Bruce Willis, Milla Jovovich, Gary Oldman, Ian Holm and Chris Tucker now that is an unusual cast. Throw in direction from Luc Besson and you have a very interesting movie. The 5th Element is an ode to over the stop style, a poem dedicated to visual sensation. Every set piece is lavish. Every scene is beautiful.
The plot is more than a little daft. Every three hundred years a Great Evil will arise to destroy the world, unless a weapon can be used to stop it. This weapon involves the four accent Greek elements (fire, water, earth and wind) and a 5th element, the universe’s perfect being, played by Milla Jovovich. In the 23rd century the Great Evil (personified by a black fiery planet) is returning and the elements must be united in Egypt to stop it. Unfortunately a warlike alien race called the Mangalores destroys the 5th Element. Humans recover a small fraction of the creature and clone a woman called Leeloo, who promptly escapes and winds up with Korben Dallas (Burice Willis), a former police offices and cab driver. Together with Father Vito Cornelius (Ian Holm) and obnoxious oversexed radio DJ Ruby Rhod (Chris Tucker) they try to recover the accent stones, which symbolize the other four elements, and stop the Great Evil who has hired industrialist Jean-Baptiste Emanuel Zorg (Gary Oldman) and the Mangalores to stop them.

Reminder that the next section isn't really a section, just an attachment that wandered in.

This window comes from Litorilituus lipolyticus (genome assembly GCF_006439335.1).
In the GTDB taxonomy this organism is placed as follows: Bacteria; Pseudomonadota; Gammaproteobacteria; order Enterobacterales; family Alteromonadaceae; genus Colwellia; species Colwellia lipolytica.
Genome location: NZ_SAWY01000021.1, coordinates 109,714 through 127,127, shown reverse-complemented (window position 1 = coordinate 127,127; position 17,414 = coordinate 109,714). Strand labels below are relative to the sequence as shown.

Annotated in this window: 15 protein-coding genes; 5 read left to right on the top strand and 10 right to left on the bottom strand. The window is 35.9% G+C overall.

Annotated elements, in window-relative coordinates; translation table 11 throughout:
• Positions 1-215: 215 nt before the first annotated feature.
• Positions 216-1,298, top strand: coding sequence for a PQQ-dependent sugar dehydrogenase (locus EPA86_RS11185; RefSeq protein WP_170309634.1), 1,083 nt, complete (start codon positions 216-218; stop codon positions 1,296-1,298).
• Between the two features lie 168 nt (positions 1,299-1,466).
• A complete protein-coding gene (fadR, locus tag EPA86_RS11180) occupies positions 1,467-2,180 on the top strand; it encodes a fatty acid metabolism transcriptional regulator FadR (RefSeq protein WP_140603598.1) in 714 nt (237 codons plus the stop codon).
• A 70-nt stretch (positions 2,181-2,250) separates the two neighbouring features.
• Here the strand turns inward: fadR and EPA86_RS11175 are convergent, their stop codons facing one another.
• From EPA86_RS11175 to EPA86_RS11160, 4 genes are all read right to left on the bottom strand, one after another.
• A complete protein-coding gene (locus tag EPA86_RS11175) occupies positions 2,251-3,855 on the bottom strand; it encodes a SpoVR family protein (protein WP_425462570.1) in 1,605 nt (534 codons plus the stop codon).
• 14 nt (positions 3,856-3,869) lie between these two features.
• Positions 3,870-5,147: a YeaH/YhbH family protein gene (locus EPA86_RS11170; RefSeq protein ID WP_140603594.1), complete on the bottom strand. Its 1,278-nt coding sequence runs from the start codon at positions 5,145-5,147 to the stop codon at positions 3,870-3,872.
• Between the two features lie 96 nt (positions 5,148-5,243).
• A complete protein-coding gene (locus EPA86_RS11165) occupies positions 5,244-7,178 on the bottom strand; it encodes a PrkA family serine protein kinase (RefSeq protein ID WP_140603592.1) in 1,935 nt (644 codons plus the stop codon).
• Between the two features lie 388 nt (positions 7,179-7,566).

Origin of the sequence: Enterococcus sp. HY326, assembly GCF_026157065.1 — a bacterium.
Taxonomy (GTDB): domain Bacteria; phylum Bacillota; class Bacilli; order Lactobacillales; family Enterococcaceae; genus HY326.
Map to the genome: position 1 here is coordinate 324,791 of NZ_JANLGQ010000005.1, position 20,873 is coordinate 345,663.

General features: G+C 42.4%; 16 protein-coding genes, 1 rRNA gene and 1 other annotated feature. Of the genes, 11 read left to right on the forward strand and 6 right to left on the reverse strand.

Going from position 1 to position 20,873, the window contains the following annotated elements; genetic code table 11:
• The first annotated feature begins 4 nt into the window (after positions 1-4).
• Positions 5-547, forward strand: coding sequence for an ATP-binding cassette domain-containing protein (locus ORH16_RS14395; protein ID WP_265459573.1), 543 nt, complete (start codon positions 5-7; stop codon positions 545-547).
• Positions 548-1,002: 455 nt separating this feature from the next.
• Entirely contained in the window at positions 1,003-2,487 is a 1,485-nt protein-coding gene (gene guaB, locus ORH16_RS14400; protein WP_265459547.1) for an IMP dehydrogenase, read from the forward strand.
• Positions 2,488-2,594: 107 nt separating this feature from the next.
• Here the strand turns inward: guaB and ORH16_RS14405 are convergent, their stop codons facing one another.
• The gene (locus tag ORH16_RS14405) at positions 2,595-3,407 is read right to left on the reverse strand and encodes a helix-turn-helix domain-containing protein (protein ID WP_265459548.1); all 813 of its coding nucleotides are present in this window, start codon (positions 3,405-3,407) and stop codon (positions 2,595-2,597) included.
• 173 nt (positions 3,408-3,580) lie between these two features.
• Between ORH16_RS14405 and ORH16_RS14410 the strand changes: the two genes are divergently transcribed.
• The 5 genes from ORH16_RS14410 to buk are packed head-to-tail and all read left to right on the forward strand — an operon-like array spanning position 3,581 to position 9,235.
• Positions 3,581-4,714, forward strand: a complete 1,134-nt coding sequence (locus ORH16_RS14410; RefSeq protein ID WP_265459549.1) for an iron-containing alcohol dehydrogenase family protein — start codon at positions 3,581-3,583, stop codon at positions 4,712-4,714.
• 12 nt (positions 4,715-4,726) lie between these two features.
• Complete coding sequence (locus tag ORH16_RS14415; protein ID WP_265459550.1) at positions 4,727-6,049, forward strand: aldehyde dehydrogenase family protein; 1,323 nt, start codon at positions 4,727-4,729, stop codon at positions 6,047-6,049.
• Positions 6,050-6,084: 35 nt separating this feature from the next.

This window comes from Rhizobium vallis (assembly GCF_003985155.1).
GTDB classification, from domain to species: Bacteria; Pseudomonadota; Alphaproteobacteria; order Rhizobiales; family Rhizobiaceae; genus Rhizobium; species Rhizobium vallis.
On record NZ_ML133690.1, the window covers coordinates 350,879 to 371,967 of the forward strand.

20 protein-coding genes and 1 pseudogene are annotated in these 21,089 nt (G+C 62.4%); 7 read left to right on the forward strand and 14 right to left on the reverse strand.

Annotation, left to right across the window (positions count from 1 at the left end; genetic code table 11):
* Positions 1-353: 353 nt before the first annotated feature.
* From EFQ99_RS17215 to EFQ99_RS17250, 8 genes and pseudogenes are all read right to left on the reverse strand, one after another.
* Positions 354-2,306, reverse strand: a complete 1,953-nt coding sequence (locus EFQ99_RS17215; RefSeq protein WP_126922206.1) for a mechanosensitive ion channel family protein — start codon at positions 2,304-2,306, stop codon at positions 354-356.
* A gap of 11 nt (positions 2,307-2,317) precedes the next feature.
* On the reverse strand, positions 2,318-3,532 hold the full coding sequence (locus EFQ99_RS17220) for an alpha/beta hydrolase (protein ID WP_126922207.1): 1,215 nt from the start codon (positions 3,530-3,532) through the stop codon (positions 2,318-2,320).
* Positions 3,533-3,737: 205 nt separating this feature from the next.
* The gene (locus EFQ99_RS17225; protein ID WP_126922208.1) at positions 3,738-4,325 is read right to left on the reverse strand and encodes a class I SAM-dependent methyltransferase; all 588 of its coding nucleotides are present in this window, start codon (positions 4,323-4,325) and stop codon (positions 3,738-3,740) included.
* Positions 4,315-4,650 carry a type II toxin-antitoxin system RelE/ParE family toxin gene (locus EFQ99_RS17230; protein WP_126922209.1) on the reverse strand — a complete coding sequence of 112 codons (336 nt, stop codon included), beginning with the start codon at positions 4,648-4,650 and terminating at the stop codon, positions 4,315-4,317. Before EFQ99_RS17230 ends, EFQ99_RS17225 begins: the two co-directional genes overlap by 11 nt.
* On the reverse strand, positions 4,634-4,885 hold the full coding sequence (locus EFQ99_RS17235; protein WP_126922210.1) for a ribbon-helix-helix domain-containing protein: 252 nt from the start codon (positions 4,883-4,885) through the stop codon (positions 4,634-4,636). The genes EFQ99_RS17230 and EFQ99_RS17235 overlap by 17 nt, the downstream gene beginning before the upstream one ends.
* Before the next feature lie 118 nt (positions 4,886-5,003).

Ridiculous plot aside, the main appeal of the 5th Element is Luc Besson’s visual style, given complete free reign in his colorful futuristic environment. Everything in this film is a treat for the eyes from 23rdcentury New York City with its flying taxis to alien opera singers. The costumes are especially good, special mention must go to Chris Tucker who wears this get up and raps. That clip pretty much sums up everything you need to know about the film.
The consideration to detail in The 5thElement is amazing. By the end of film Besson and Jovovich were able to converse in the supposedly accent language they invented for Leeloo. However, it is not just visual treaties, the performances are excellent, moving from heart breaking to hilarious. This film walks the difficult line dividing serious and silly. It is both funny and touching. Gary Oldman is brilliant as ever, play a villain he gets to revel in being evil. Willis and Tucker are the perfect double team, one subtle and nearly silent, the other flamboyant and larger than life. Jovovich is also excellent as Leeloo who is both fascinated and terrified of our world. Her relationship with Dallas forms an important emotional core around which the film is anchored.
The 5th Element is the perfect rainy day movie; it is fun, over the top and self-assured. The actors are director are all at the top of their craft and clearly enjoying themselves. This one film that is beautiful from start to finish.